Meeting My Doppelganger.
A couple of weeks ago during Facebook’s doppelganger week, my friend and fellow Broadway aficionado, Cara, told me about a meet-up group for people who love Broadway. She told me that the show they were going to was a revival of The Miracle Worker and that I should check it out. I found out that the show only cost $50 to go to, and it included the theater’s free Talk-back Tuesday, where audience members could ask the actors questions. Of course, I signed up.
The show was last night and I was really excited to see it. I didn’t know that much about the story of Helen Keller and Annie Sullivan, other than it was a blind and deaf girl who learned to communicate through the help of her teacher. The show was at the Circle Theater, on 50th and Broadway, right next door to another famous Broadway hit, Wicked. The Circle Theater is exactly how it sounds: it’s a theater in the shape of a circle, much like how stadiums are set up, only here there was only about 10 rows. However, just because there weren’t many rows doesn’t mean you always had a great view. Depending on which way an actor was facing, sometimes you were staring at the back of their head. The actors moved around quite a bit, so it wasn’t like you always couldn’t see what was going on, but it was a little annoying. Most of the furniture was also raised and lowered from the ceiling to help with quick set changes on such a small stage, but that was a little distracting and I didn’t enjoy seeing all the cords attached the furniture.
Stage set-up aside, the acting itself was incredible. I thought Abigail Breslin was amazing as Helen, considering she had no lines. Alison Pill starred as Annie Sullivan and she was a tough gal, and stayed consistent with her accent and had good comedic timing, though sometimes I felt everyone’s lines were a little rushed. Alison is clearly comfortable on stage, having several on and off-Broadway plays on her resume. Jennifer Morrison (Katie Keller) and Matthew Modine (Captain Keller) were great, but not amazing. Matthew was probably a little better at carrying a stage role, but he has more experience. Jennifer, while good, seemed too try almost too hard to be a stage actress, though I felt like she got better throughout the performance. Maybe some scenes were just easier for her than others. The other actors were non-Hollywood actors, and the guy who played Captain Keller’s son from his first marriage stole all of his scenes, I thought. But the incorporation of his character seemed a little forced at time and I could never quite tell why there was so much focus on his character at all (his relationship with Capt. Keller, the death of his mother), when the play was clearly supposed to be about Helen and Annie. Very odd, I thought.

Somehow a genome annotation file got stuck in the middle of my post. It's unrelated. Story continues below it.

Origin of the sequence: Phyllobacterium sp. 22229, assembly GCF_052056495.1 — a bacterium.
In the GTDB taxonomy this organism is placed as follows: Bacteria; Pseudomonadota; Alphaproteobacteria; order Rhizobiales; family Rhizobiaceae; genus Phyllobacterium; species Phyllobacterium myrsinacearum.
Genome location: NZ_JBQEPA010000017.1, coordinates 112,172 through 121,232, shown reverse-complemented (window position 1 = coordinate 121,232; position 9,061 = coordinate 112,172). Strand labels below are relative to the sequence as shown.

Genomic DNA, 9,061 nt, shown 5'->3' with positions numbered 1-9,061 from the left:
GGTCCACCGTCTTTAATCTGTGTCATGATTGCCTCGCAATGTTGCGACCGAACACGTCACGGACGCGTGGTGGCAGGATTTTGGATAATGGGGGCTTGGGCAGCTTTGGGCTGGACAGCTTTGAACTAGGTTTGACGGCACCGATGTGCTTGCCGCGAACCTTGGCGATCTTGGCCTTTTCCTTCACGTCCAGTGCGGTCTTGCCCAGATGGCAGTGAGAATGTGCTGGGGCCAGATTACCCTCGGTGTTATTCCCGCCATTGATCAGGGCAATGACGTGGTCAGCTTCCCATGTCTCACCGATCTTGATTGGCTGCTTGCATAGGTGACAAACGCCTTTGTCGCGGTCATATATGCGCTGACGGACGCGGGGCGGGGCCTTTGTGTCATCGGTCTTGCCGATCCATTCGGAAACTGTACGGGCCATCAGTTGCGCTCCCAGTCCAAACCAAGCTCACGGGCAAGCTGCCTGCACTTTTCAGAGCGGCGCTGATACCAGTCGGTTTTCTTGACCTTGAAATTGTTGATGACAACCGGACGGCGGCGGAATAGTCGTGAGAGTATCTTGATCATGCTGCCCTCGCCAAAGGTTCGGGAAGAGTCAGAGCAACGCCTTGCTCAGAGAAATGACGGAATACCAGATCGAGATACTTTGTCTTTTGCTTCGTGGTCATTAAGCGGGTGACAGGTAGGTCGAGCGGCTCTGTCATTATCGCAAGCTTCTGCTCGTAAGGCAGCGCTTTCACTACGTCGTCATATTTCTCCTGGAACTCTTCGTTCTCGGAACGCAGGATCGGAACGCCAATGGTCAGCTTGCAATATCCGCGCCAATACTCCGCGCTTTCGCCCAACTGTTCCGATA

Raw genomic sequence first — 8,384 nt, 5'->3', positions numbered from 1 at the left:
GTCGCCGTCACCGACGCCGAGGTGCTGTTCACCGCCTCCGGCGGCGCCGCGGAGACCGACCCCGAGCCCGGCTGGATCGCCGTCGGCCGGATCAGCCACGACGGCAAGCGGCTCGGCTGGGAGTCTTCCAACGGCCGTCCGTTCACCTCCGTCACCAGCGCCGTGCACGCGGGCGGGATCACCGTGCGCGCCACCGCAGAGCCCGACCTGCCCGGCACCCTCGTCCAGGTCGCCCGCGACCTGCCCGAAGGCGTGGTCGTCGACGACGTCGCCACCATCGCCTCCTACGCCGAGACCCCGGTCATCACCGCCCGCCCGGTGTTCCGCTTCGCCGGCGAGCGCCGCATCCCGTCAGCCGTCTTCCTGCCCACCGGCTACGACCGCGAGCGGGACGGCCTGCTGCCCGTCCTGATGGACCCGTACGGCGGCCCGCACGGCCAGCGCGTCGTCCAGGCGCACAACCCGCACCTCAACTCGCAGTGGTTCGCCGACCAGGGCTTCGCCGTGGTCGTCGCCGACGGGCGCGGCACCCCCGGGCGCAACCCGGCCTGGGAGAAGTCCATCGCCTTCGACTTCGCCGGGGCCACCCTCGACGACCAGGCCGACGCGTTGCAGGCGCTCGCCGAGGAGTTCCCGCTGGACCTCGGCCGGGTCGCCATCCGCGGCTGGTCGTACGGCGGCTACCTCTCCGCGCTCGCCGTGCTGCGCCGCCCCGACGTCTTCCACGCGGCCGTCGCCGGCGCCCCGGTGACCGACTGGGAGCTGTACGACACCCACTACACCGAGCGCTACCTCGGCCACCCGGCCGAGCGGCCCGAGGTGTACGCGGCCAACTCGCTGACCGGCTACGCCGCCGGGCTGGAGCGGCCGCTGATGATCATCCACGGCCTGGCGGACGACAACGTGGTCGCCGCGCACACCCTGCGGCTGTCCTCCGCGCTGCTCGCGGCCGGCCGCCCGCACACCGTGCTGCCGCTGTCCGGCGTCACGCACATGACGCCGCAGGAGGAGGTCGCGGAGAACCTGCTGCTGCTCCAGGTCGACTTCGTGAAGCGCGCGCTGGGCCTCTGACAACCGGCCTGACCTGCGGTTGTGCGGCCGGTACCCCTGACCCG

After the show, the entire cast came out for the Talkback. Most of the questions were for Abigail about what it was like playing a blind and deaf girl who spent most of the play in a temper tantrum. Apparently Abigail has been injured more than once during rehearsals and shows, as well as actually kicking and hurting other cast members.
Unfortunately, I didn’t bring my camera because I originally thought I would only be taking pictures of the stage. You aren’t allowed to do this, so I wanted to be as unobvious as I could and a cameraphone is the easiest way to do that. My iPhone camera isn’t terrible, but there is no zoom or autofocus, so some of the pictures are either too far away or a bit blurry.
After the Talkback, one of the girls I met through the meet-up convinced me to wait to see if any of the actors came to sign autographs and take pictures. Since I am a huge House fan (for those of you unfamiliar with pop culture, Jennifer stars as Dr. Allison Cameron on House) and obviously wanted to meet my doppelganger, I thought that would be a great idea. We spotted Jennifer Morrison coming up the stairs, so we managed to be one the first people to get a photograph and autograph with her.
While we were getting autographs from Jennifer, we spotted Abigail coming out and of course, there was a rush to meet her. It took quite a bit longer to get an autograph and photo with her. Abigail was also behind a cord, away from the crowd, with her bodyguard, so she was much more protected than Jennifer was. She was very nice though, even though there really wasn’t enough time to talk to her. She didn’t seem to have any kind of Hollywood diva personality and genuinely seemed to want to meet with fans. I think part of her being separated from the crowd is due to her age. She is only fourteen.
So now I have met my so-called doppelganger and have side-by-side comparison. What do you think? Do you think Abigail and I are still doppelgangers? Could pass for sisters? Someone I should hire to play me in the movie about my life?